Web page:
Perfcounters added to the mainline
Posted Jul 3, 2009 23:09 UTC (Fri) by mingo
In reply to: Perfcounters added to the mainline
Parent article: Perfcounters added to the mainline
* There is still some lingering bitterness about how Ingo took over perfcounters [...]
(Just a question - from your post i gather that you are an (ex?) perfmon developer. If yes then i'm not surprised that you feel bitter about it - still it would have been nice had you openly disclosed your direct involvement and bias in this matter.)
The thing is, perfmon, despite being available for years, never achieved any measurable usage amongst kernel developers. You can check this yourself, just type: "git log --grep=pfmon" in an upstream kernel repository. It comes up empty: no-one ever found it important to mention pfmon in an upstream kernel changelog. Not one commit out of more than 150,000 upstream kernel commits ever mentioned that pfmon was used to measure something or to solve a problem.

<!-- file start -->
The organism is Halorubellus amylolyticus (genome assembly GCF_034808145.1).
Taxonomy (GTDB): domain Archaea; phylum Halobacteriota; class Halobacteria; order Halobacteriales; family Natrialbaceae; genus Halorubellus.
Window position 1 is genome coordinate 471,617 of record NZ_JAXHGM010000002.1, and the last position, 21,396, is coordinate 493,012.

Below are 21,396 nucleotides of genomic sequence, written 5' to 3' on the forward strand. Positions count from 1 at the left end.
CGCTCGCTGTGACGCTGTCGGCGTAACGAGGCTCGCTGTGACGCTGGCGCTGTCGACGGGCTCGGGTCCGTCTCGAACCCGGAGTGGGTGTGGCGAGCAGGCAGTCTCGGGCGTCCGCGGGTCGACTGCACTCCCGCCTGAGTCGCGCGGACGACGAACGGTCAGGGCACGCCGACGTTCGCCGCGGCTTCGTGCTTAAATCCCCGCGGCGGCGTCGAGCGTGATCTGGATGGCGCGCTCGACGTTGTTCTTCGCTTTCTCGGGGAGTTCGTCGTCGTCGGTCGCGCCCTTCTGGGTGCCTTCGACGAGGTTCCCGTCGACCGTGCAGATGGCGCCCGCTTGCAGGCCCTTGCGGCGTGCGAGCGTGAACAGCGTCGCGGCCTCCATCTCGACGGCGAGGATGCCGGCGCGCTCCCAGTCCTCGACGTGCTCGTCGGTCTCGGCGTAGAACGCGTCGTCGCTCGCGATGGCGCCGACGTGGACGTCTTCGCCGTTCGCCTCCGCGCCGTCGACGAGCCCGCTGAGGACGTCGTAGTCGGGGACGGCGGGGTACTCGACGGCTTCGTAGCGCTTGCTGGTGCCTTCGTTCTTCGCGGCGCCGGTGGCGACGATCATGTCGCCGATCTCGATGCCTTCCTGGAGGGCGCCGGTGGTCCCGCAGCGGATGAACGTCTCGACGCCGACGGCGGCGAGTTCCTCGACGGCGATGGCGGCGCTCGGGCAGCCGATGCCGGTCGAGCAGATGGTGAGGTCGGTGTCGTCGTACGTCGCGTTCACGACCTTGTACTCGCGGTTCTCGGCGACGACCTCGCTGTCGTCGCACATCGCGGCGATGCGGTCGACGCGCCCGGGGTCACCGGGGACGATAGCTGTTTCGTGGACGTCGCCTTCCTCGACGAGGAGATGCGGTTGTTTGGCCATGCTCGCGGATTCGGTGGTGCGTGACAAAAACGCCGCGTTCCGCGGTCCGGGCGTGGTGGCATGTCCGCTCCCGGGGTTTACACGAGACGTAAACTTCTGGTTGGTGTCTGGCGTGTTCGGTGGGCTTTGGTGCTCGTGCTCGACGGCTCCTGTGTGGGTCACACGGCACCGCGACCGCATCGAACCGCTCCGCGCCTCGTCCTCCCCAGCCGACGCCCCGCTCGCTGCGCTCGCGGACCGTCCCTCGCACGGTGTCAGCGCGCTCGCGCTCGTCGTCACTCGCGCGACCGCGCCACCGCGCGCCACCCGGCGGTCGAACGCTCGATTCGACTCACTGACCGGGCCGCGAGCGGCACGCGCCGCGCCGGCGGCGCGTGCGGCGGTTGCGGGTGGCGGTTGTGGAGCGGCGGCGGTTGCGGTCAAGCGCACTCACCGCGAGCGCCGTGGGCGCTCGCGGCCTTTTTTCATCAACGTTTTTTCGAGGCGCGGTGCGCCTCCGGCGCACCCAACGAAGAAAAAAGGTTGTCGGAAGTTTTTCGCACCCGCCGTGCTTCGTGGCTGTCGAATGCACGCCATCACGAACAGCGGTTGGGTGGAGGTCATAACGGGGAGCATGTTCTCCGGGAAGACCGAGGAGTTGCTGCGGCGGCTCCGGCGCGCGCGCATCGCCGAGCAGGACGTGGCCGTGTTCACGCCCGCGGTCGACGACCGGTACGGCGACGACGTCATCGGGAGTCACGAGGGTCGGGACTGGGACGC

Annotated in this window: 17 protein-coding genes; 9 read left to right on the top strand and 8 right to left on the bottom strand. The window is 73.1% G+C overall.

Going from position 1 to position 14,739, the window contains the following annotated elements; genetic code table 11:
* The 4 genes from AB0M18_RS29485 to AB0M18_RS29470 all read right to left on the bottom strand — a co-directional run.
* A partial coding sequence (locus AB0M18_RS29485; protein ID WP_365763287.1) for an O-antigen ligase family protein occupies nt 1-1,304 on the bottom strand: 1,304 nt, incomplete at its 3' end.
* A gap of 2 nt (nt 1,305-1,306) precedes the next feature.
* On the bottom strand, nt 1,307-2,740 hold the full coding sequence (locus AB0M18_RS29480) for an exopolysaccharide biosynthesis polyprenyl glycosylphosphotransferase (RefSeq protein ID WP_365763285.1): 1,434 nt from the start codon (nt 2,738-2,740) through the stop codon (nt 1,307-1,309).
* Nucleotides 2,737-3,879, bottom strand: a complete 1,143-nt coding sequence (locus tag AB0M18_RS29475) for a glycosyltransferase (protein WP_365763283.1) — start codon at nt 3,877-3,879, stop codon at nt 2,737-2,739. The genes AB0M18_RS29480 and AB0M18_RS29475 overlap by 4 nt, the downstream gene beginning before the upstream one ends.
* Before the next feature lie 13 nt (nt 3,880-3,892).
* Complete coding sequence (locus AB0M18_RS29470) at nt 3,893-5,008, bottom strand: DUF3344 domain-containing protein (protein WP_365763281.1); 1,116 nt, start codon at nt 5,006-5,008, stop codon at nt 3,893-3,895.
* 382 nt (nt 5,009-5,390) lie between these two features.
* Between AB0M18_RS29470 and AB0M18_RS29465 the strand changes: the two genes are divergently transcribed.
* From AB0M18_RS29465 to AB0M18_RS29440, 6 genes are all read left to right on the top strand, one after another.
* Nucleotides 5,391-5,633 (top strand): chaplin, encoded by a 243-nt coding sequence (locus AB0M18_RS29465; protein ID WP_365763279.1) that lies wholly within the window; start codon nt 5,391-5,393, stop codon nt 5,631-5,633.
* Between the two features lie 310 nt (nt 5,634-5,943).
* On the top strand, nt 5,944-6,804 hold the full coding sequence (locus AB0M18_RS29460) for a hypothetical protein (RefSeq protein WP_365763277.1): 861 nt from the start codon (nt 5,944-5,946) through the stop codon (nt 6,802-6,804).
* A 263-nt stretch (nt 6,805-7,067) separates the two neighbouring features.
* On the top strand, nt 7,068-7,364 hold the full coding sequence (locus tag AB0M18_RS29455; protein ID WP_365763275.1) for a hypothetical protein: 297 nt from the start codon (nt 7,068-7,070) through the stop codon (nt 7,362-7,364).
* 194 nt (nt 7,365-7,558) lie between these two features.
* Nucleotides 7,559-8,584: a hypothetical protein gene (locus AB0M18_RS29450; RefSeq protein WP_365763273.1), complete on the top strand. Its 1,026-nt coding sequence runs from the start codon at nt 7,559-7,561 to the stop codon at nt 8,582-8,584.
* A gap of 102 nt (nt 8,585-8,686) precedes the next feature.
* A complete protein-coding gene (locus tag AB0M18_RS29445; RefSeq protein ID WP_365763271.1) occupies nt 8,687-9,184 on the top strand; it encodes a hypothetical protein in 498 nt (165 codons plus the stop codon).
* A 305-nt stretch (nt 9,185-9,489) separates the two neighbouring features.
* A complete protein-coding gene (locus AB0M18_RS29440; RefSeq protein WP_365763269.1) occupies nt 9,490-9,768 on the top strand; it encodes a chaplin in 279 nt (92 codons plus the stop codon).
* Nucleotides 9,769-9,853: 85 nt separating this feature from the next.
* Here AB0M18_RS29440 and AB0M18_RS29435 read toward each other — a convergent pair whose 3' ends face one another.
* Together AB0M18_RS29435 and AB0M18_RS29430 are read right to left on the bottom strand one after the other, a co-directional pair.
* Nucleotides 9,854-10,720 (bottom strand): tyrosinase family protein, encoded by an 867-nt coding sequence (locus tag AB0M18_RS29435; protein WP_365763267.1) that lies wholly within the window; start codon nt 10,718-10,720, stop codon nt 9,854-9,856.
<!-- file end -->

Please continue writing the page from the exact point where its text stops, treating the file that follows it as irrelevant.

The reason? I cannot speak for other kernel developers but i have my guesses: i tried it, and the thing is close to unusable to kernel developers. It has way too much overhead to measure workloads with lots of tasks and lots of overhead. It relies on a fat and quirky library and takes way too much effort to install and use. Its sampling (profiling) does not read ELF symbols as far as i could see.
perfmon had many other design problems as well (not directly visible to users) - i explained the reasons in the (many) posts i wrote about perfcounters in the past ~6 months. The main failure was that it tried to abstract on a way too low level, on an almost register basis - without the kernel having any knowledge about the structure of the hardware it abstracts away.
That design choice is lethal: it has shut off many interesting capabilities that perfcounters offers here and today: inherited counters, software counters, transparent workload monitoring, nested counters, various context-switch performance optimizations, etc. etc.
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